Paul Allen, co-founder of Microsoft, has passed away at the age of 65 in Seattle, the same city in which he was born. His death was a result of complications from non-Hodgkin’s lymphoma, CNBC reports

His sister, Jody, released a statement where she remembered who he was on a personal level. “While most knew Paul Allen as a technologist and philanthropist, for us he was a much-loved brother and uncle, and an exceptional friend. Paul’s family and friends were blessed to experience his wit, warmth, his generosity and deep concern,” she said. “For all the demands on his schedule, there was always time for family and friends. At this time of loss and grief for us – and so many others – we are profoundly grateful for the care and concern he demonstrated every day.”

Allen founded Microsoft in 1975 with fellow college dropout Bill Gates. In 1982, Allen was diagnosed with Stage 1 Hodgkin’s lymphoma. The following year, he resigned after threatening to leave numerous times before getting rebuffed by Gates. However, he was voted to be kept onboard as vice president. Allen officially left as a member on the company's board of directors in November of 2000.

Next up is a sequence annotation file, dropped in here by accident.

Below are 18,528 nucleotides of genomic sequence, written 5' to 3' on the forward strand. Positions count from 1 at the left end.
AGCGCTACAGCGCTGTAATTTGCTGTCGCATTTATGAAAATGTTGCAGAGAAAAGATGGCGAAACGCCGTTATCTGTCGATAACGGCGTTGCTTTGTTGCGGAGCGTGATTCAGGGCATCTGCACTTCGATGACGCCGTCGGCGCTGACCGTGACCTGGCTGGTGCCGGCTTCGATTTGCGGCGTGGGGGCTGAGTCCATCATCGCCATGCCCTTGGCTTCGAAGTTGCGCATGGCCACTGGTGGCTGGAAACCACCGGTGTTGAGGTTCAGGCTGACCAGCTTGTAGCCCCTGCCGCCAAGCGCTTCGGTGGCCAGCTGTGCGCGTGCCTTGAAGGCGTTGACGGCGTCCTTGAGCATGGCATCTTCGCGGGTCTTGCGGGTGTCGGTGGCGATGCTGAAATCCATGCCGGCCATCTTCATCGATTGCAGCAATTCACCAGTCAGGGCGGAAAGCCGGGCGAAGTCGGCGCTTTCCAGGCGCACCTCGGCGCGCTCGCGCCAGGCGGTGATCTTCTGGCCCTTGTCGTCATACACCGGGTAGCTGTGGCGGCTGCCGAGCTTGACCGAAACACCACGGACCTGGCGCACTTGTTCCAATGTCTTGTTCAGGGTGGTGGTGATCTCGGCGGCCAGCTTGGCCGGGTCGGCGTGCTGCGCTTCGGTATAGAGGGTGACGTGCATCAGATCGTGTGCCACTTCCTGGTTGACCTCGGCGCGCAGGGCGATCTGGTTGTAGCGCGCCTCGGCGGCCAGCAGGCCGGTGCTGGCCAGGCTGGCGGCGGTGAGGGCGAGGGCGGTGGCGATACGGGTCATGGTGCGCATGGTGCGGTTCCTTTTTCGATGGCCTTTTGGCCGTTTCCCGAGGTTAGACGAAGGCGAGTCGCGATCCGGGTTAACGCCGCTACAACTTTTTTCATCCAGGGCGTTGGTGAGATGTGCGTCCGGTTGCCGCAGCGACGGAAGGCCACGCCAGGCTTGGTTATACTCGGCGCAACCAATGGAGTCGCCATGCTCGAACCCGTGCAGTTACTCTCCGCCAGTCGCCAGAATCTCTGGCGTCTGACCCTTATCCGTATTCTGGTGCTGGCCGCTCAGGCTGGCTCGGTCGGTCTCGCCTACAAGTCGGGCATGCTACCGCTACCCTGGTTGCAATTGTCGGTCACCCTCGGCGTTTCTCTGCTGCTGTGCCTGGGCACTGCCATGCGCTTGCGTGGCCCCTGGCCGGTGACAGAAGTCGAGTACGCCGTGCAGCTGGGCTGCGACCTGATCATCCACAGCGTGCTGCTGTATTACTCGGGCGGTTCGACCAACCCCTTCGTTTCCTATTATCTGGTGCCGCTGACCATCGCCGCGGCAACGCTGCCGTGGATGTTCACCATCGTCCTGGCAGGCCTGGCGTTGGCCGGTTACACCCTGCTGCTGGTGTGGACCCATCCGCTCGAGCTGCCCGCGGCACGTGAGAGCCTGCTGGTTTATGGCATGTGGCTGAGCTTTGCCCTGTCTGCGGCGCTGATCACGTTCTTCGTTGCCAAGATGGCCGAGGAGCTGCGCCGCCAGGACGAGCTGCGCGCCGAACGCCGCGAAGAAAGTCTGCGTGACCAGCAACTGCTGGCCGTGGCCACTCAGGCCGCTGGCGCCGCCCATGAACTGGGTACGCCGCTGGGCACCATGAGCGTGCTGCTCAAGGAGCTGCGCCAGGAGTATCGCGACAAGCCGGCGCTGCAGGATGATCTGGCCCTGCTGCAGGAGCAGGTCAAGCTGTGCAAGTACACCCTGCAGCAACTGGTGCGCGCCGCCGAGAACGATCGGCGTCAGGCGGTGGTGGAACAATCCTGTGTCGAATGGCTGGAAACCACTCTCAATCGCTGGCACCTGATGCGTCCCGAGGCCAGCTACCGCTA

In 1986, Allen founded Vulcan Inc. to oversee a variety of interests, such as real estate, philanthropy, and sports. In 2014, Vulcan Real Estate plunked down $5.92 million for Yesler Terrace, a 30-acre site in downtown Seattle. Vulcan Capital has invested, publicly and privately, into a number of companies. Forbes ranks Allen as being the 44th richest person in the world with a net worth of over $20 billion. 

In addition to owning the Seattle Seahawks and the Portland Trail Blazers, Allen's investment in the teams extends to their home stadiums. He helped in the development of the Moda Center in Portland, which he went on to purchase in 2007. He also contributed $130 million to help build CenturyLink Field in Seattle.